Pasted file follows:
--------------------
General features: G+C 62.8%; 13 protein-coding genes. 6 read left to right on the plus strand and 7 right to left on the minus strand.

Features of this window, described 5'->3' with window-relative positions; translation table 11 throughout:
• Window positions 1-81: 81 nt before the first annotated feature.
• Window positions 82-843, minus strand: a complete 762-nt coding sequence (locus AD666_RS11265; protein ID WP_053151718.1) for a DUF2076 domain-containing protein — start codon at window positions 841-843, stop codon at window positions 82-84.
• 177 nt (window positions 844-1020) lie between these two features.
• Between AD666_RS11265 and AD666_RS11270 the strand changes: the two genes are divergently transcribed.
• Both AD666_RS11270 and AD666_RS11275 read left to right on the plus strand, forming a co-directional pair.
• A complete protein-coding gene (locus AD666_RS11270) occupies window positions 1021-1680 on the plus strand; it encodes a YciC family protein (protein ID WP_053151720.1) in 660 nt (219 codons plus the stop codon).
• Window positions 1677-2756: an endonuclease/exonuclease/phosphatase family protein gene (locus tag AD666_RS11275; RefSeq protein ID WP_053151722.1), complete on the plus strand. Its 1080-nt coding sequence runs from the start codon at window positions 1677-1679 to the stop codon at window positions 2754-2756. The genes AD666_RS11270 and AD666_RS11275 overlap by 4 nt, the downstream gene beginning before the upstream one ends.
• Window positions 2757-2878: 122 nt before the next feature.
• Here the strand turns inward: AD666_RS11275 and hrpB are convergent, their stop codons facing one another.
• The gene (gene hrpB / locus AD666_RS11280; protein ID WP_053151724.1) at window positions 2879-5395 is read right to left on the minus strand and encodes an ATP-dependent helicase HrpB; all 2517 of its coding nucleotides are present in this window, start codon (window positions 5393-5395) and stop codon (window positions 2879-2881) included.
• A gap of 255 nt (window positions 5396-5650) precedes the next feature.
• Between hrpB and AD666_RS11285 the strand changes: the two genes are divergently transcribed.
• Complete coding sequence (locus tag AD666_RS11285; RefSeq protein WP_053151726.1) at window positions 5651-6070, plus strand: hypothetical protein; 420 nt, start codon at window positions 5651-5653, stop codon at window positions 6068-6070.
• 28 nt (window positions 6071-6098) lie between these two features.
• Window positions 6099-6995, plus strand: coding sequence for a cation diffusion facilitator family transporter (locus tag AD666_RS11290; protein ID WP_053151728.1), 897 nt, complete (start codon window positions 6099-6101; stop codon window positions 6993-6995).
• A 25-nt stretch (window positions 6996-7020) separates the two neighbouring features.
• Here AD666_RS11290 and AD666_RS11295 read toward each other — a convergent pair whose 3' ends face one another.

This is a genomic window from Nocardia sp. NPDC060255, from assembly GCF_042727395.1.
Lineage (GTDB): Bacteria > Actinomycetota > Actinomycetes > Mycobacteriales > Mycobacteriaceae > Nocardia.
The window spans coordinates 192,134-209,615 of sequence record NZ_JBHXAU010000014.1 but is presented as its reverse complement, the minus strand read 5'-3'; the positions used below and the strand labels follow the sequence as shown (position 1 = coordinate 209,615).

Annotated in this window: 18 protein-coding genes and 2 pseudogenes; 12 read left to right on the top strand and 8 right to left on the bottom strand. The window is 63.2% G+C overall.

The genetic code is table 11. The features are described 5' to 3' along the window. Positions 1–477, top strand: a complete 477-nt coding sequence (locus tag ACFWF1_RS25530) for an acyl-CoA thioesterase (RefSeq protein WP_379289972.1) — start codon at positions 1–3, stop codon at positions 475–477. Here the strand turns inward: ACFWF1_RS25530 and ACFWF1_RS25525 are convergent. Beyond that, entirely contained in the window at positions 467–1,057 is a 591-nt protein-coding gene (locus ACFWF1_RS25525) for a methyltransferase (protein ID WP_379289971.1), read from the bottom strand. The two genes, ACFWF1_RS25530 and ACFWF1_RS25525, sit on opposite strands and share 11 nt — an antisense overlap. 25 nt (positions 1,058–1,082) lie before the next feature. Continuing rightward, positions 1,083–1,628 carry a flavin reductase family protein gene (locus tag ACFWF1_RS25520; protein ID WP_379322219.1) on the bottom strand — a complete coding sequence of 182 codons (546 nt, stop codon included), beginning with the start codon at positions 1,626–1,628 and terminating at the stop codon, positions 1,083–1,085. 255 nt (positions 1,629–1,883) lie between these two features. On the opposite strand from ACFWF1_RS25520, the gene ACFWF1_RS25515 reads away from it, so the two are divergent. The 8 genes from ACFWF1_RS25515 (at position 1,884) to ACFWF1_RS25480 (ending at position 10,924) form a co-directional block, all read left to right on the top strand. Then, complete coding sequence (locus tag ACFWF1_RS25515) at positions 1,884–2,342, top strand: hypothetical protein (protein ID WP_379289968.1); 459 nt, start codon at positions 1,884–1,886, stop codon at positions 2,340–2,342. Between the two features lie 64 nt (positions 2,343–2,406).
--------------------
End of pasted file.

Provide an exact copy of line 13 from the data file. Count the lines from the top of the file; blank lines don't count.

• A gap of 255 nt (window positions 5396-5650) precedes the next feature.